The Closet of Sir Kenelm Digby Opened (1669)

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More About This Textbook


A paperback edition of a classic of 17th-century English writing about food and drink. There is perhaps none more frequently quoted than this, no title more familiar. Its reappearance, therefore, will be very welcome to both the academic market, and the general reader.

Digby was a European figure of some renown in scientific, philosophical and mathematical circles (besides being a military man, a pirate and a womaniser). This recipe collection made by him (in line with similar collections made by male enthusiasts and intellectuals of the time, for example the diarist John Evelyn) was published after his death by his former assistant George Hartman.

It is perhaps the most literate of such cookery books. Digby was a natural writer, as entertaining as instructive. Many of the recipes are for drinks, particularly of meads or metheglins, but the culinary material provides a remarkable conspectus of accepted practice among court circles in Restoration England, with extra details supplied from Digby's European travels. The editors also include the inventory of Digby's own kitchen in his London house, discovered amongst papers now deposited in the British Library, and they have provided a few modern interpretations of Digby's recipes. The work was last printed in 1910, in a sound edition that is no longer easily available. This new version has several improvements. The editors discuss the role of George Hartman in the compilation of the book, and relate its contents to the work that appeared in 1682 under Hartman's own name, The True Preserver and Restorer of Health . There is a full glossary and the reader will be helped by the extensive biographical notes about people named in the text as the source of recipes.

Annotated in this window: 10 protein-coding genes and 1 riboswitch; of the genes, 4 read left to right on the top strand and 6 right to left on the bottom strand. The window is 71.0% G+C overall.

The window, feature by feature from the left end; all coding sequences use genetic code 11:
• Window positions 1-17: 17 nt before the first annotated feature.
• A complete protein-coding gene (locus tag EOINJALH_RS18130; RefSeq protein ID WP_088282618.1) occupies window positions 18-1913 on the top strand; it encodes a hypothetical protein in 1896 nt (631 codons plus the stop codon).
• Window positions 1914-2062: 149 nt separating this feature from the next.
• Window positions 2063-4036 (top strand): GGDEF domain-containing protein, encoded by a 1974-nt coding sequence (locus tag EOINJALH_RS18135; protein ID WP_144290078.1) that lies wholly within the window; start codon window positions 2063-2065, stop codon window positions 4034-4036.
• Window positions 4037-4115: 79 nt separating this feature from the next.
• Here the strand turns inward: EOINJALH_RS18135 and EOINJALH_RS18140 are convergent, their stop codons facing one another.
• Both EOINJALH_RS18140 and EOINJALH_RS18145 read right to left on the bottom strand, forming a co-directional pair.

Sir Kenelm Digby (1611-1665) was born of gentry stock, but his family's adherence to Roman Catholicism coloured his career. His father, Sir Everard, was executed in 1606 for his part in the Gunpowder Plot. Digby went to Gloucester Hall, Oxford, in 1618. He spent three years in Europe between 1620 and 1623. Around 1625, he married Venetia Stanley. He had also become a member of the Privy Council. In 1628, Digby became a privateer, with some success, particularly in the Mediterranean. He returned to become a naval administrator and later Governor of Trinity House. His wife died suddenly in 1633. Digby, stricken with grief and the object of enough suspicion that the Crown had ordered an autopsy (rare at the time) on Venetia's body, secluded himself in Gresham College and attempted to forget his personal woes through scientific experimentation. Digby received the regional monopoly of sealing wax in Wales and the Welsh Borders and monopolies of trade with the Gulf of Guinea and with Canada. In the Civil War he went into exile in Paris, where he spent most of his time until 1660. He became Chancellor to Queen Henrietta Maria. Digby was regarded as an eccentric by contemporaries, partly because of his effusive personality, and partly because of his interests in scientific matters. Notable among his pursuits was the concept of the Powder of Sympathy. This was a kind of sympathetic magic to cure injuries. His book on this salve went through 29 editions. He was a founding member of the Royal Society. His correspondence with Fermat contains the only extant mathematical proof by Fermat. His Discourse Concerning the Vegetation of Plants (1661) proved controversial. He is credited with being the first person to note the importance of "vital air," or oxygen, to the sustenance of plants. Digby is also considered the father of the modern wine bottle. During the 1630s, Digby owned a glassworks and manufactured wine bottles which were globular in shape with a high, tapered neck, a collar, and a punt.

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Product Details

  • ISBN-13: 9781903018705
  • Publisher: Prospect Books
  • Publication date: 12/31/2010
  • Edition description: Reprint
  • Pages: 329
  • Product dimensions: 5.50 (w) x 7.40 (h) x 1.20 (d)

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